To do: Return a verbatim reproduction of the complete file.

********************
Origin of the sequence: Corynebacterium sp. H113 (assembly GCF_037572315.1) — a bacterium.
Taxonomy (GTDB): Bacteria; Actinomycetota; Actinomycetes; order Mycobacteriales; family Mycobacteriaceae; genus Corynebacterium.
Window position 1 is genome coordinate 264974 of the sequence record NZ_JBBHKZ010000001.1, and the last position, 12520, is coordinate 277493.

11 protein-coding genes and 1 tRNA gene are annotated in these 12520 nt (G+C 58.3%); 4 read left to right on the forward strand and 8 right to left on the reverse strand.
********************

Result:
Origin of the sequence: Corynebacterium sp. H113 (assembly GCF_037572315.1) — a bacterium.
Taxonomy (GTDB): Bacteria; Actinomycetota; Actinomycetes; order Mycobacteriales; family Mycobacteriaceae; genus Corynebacterium.
Window position 1 is genome coordinate 264974 of the sequence record NZ_JBBHKZ010000001.1, and the last position, 12520, is coordinate 277493.

11 protein-coding genes and 1 tRNA gene are annotated in these 12520 nt (G+C 58.3%); 4 read left to right on the forward strand and 8 right to left on the reverse strand.